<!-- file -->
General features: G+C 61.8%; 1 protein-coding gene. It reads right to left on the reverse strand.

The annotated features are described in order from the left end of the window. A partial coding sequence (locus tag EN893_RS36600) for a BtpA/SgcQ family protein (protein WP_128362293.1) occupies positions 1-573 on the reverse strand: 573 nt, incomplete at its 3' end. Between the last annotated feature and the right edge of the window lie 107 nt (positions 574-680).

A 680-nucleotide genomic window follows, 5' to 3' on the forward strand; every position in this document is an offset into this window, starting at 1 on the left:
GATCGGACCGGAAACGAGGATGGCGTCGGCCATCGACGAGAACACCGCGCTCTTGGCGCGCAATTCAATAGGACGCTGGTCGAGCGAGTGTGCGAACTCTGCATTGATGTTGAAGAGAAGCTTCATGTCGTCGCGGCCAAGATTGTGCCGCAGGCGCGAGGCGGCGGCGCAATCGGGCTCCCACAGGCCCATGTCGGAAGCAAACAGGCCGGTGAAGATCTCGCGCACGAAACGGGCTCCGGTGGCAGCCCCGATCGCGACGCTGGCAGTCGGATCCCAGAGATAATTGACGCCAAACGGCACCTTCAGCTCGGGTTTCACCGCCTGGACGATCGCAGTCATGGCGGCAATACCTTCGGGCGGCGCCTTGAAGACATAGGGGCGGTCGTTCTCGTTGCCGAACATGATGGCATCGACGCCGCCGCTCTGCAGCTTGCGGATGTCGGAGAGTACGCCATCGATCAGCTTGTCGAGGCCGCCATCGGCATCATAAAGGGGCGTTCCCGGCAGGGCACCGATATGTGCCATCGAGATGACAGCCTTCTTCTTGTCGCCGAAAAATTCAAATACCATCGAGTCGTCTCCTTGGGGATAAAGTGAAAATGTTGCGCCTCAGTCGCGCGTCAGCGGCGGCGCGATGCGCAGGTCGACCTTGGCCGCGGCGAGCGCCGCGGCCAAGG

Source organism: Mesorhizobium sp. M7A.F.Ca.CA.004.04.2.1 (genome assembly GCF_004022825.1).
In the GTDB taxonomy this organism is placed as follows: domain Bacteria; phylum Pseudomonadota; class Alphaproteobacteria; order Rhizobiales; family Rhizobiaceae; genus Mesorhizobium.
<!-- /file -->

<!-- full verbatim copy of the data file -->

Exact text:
General features: G+C 61.8%; 1 protein-coding gene. It reads right to left on the reverse strand.

The annotated features are described in order from the left end of the window. A partial coding sequence (locus tag EN893_RS36600) for a BtpA/SgcQ family protein (protein WP_128362293.1) occupies positions 1-573 on the reverse strand: 573 nt, incomplete at its 3' end. Between the last annotated feature and the right edge of the window lie 107 nt (positions 574-680).

A 680-nucleotide genomic window follows, 5' to 3' on the forward strand; every position in this document is an offset into this window, starting at 1 on the left:
GATCGGACCGGAAACGAGGATGGCGTCGGCCATCGACGAGAACACCGCGCTCTTGGCGCGCAATTCAATAGGACGCTGGTCGAGCGAGTGTGCGAACTCTGCATTGATGTTGAAGAGAAGCTTCATGTCGTCGCGGCCAAGATTGTGCCGCAGGCGCGAGGCGGCGGCGCAATCGGGCTCCCACAGGCCCATGTCGGAAGCAAACAGGCCGGTGAAGATCTCGCGCACGAAACGGGCTCCGGTGGCAGCCCCGATCGCGACGCTGGCAGTCGGATCCCAGAGATAATTGACGCCAAACGGCACCTTCAGCTCGGGTTTCACCGCCTGGACGATCGCAGTCATGGCGGCAATACCTTCGGGCGGCGCCTTGAAGACATAGGGGCGGTCGTTCTCGTTGCCGAACATGATGGCATCGACGCCGCCGCTCTGCAGCTTGCGGATGTCGGAGAGTACGCCATCGATCAGCTTGTCGAGGCCGCCATCGGCATCATAAAGGGGCGTTCCCGGCAGGGCACCGATATGTGCCATCGAGATGACAGCCTTCTTCTTGTCGCCGAAAAATTCAAATACCATCGAGTCGTCTCCTTGGGGATAAAGTGAAAATGTTGCGCCTCAGTCGCGCGTCAGCGGCGGCGCGATGCGCAGGTCGACCTTGGCCGCGGCGAGCGCCGCGGCCAAGG

Source organism: Mesorhizobium sp. M7A.F.Ca.CA.004.04.2.1 (genome assembly GCF_004022825.1).
In the GTDB taxonomy this organism is placed as follows: domain Bacteria; phylum Pseudomonadota; class Alphaproteobacteria; order Rhizobiales; family Rhizobiaceae; genus Mesorhizobium.